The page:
Down day – blame the news!
by Peter Switzer
A lot went wrong and so traders reacted in a natural way, but don’t think this is necessarily a sign of things to come. Why? That’s simple. Good news could arrive tomorrow!
Mind you, my greatest fear is that leadership in Europe is so abysmal we might need another market meltdown to shake the leadership of the EU out of their complacency and stupidity.
Negative news overnight
The numbers experts say it was the second worst day for stocks this year and the causes were:
- Bad economic news — the Philadelphia Fed index came in at -16.6 and that suggests economic contraction for a critical industrial region for the USA. This added to disappointing weekly jobless news and manufacturing purchasing numbers.
- Europe — the usual debt and bank solvency concerns did not help investor confidence.
- A Goldman Sachs warning that the S&P 500 was set to fall five per cent from current levels, but these guys haven’t got a great record, though they do have market influence.
- China — the HSBC Flash Purchasing Managers Index showed China's factory production contracted in June for the eighth month in a row with exports down and this goes back to Europe’s problems.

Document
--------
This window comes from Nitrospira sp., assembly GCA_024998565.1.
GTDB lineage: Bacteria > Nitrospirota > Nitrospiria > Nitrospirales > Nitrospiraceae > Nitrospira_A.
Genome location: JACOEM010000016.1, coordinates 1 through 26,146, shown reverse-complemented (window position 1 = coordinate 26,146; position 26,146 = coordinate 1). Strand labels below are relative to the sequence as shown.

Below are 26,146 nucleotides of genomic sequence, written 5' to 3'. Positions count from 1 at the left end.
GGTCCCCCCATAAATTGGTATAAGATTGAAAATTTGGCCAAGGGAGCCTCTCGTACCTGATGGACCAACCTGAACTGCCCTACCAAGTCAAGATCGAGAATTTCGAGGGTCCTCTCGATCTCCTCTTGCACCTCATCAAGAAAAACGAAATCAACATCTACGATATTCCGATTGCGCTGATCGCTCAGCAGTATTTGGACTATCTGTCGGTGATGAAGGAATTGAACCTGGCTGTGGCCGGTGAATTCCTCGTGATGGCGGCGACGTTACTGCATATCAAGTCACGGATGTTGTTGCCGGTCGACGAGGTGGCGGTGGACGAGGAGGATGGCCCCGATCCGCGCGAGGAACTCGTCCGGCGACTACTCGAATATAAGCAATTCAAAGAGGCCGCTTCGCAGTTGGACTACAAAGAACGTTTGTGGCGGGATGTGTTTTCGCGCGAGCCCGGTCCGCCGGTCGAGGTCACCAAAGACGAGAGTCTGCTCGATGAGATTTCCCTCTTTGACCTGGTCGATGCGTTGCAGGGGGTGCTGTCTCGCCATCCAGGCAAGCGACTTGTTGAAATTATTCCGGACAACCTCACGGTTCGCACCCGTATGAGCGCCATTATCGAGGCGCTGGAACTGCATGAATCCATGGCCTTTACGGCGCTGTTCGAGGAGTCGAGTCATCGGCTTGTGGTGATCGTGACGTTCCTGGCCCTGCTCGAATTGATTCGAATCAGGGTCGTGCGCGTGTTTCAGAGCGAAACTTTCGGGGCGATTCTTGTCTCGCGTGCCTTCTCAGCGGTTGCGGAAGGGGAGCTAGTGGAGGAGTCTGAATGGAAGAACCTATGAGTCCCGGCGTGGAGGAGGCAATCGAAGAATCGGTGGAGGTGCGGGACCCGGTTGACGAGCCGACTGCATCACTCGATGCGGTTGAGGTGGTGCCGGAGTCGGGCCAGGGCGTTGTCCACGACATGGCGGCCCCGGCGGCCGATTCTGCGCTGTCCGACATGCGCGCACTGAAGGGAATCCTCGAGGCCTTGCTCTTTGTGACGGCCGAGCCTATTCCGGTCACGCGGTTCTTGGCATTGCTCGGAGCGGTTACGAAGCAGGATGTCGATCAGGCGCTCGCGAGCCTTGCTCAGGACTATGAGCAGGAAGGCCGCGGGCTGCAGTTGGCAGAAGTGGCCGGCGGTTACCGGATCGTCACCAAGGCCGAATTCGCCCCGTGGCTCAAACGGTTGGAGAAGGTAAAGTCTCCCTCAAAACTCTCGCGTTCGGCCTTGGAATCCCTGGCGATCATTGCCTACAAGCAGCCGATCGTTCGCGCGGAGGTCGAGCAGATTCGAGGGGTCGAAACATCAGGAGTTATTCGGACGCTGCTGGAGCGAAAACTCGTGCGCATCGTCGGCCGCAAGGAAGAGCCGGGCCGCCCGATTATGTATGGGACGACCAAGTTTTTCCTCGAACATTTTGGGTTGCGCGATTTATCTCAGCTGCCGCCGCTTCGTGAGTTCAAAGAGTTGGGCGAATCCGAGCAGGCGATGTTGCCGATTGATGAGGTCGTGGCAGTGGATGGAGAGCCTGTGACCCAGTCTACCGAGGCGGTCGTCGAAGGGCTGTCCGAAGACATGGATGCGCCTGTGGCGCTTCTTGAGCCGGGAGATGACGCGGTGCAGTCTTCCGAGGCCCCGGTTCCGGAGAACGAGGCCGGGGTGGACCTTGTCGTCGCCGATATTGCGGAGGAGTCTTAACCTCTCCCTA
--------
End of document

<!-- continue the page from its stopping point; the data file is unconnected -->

- The failure of the Fed to give QE3 has affected traders’ sunny dispositions and has encouraged a sell off.
- And the fact that negativity is simply outpointing positivity.
The Dow lost 250.82 points or 1.96 per cent to end at 12,573.57 while the S&P 500 ended at 1325.51 — that’s down 30.18 points or 2.23 per cent.
We need good news that suggests Europe has a meaningful solution to its problems. When that happens, stocks will soar. It’s a waiting game, though it will happen — you just have to be patient and stick to your plan to buy good companies.
Remember Warren Buffett’s words: “Be greedy when others are fearful…”
Important information:This content has been prepared without taking account of the objectives, financial situation or needs of any particular individual. It does not constitute formal advice. For this reason, any individual should, before acting, consider the appropriateness of the information, having regard to the individual’s objectives, financial situation and needs and, if necessary, seek appropriate professional advice.
Published on: Friday, June 22, 2012
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